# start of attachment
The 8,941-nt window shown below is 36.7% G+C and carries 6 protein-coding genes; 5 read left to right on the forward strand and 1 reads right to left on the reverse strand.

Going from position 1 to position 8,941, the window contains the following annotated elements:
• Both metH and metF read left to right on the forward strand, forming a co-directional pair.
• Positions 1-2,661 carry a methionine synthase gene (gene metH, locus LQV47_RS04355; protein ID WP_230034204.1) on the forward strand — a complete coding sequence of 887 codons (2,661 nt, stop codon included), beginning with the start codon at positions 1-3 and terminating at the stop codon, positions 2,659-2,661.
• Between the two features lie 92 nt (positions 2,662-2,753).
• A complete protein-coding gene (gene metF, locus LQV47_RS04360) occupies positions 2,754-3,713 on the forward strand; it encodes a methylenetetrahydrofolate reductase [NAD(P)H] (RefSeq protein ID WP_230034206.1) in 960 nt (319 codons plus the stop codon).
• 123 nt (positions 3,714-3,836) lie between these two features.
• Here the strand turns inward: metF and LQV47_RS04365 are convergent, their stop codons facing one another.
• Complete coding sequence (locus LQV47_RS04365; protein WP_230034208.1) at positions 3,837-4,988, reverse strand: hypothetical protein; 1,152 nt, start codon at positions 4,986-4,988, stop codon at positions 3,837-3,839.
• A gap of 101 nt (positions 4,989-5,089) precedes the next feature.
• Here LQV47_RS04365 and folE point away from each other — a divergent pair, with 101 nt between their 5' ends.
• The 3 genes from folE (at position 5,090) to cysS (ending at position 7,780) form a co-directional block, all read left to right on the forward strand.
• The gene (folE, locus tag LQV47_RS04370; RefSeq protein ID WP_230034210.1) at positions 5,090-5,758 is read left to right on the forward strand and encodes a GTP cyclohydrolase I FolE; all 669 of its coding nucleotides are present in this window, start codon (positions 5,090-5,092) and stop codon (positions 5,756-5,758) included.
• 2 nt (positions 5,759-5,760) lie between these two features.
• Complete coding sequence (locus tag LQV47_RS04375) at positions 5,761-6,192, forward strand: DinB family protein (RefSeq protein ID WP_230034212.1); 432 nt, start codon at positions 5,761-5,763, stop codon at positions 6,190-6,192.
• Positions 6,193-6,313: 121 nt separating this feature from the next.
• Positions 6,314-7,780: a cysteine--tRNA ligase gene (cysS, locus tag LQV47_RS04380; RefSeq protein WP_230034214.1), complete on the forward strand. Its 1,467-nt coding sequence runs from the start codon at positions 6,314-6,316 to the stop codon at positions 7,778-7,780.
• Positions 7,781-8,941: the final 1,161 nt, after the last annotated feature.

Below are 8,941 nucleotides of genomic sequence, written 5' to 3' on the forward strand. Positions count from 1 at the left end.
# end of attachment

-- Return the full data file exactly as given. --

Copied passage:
The 8,941-nt window shown below is 36.7% G+C and carries 6 protein-coding genes; 5 read left to right on the forward strand and 1 reads right to left on the reverse strand.

Going from position 1 to position 8,941, the window contains the following annotated elements:
• Both metH and metF read left to right on the forward strand, forming a co-directional pair.
• Positions 1-2,661 carry a methionine synthase gene (gene metH, locus LQV47_RS04355; protein ID WP_230034204.1) on the forward strand — a complete coding sequence of 887 codons (2,661 nt, stop codon included), beginning with the start codon at positions 1-3 and terminating at the stop codon, positions 2,659-2,661.
• Between the two features lie 92 nt (positions 2,662-2,753).
• A complete protein-coding gene (gene metF, locus LQV47_RS04360) occupies positions 2,754-3,713 on the forward strand; it encodes a methylenetetrahydrofolate reductase [NAD(P)H] (RefSeq protein ID WP_230034206.1) in 960 nt (319 codons plus the stop codon).
• 123 nt (positions 3,714-3,836) lie between these two features.
• Here the strand turns inward: metF and LQV47_RS04365 are convergent, their stop codons facing one another.
• Complete coding sequence (locus LQV47_RS04365; protein WP_230034208.1) at positions 3,837-4,988, reverse strand: hypothetical protein; 1,152 nt, start codon at positions 4,986-4,988, stop codon at positions 3,837-3,839.
• A gap of 101 nt (positions 4,989-5,089) precedes the next feature.
• Here LQV47_RS04365 and folE point away from each other — a divergent pair, with 101 nt between their 5' ends.
• The 3 genes from folE (at position 5,090) to cysS (ending at position 7,780) form a co-directional block, all read left to right on the forward strand.
• The gene (folE, locus tag LQV47_RS04370; RefSeq protein ID WP_230034210.1) at positions 5,090-5,758 is read left to right on the forward strand and encodes a GTP cyclohydrolase I FolE; all 669 of its coding nucleotides are present in this window, start codon (positions 5,090-5,092) and stop codon (positions 5,756-5,758) included.
• 2 nt (positions 5,759-5,760) lie between these two features.
• Complete coding sequence (locus tag LQV47_RS04375) at positions 5,761-6,192, forward strand: DinB family protein (RefSeq protein ID WP_230034212.1); 432 nt, start codon at positions 5,761-5,763, stop codon at positions 6,190-6,192.
• Positions 6,193-6,313: 121 nt separating this feature from the next.
• Positions 6,314-7,780: a cysteine--tRNA ligase gene (cysS, locus tag LQV47_RS04380; RefSeq protein WP_230034214.1), complete on the forward strand. Its 1,467-nt coding sequence runs from the start codon at positions 6,314-6,316 to the stop codon at positions 7,778-7,780.
• Positions 7,781-8,941: the final 1,161 nt, after the last annotated feature.

Below are 8,941 nucleotides of genomic sequence, written 5' to 3' on the forward strand. Positions count from 1 at the left end.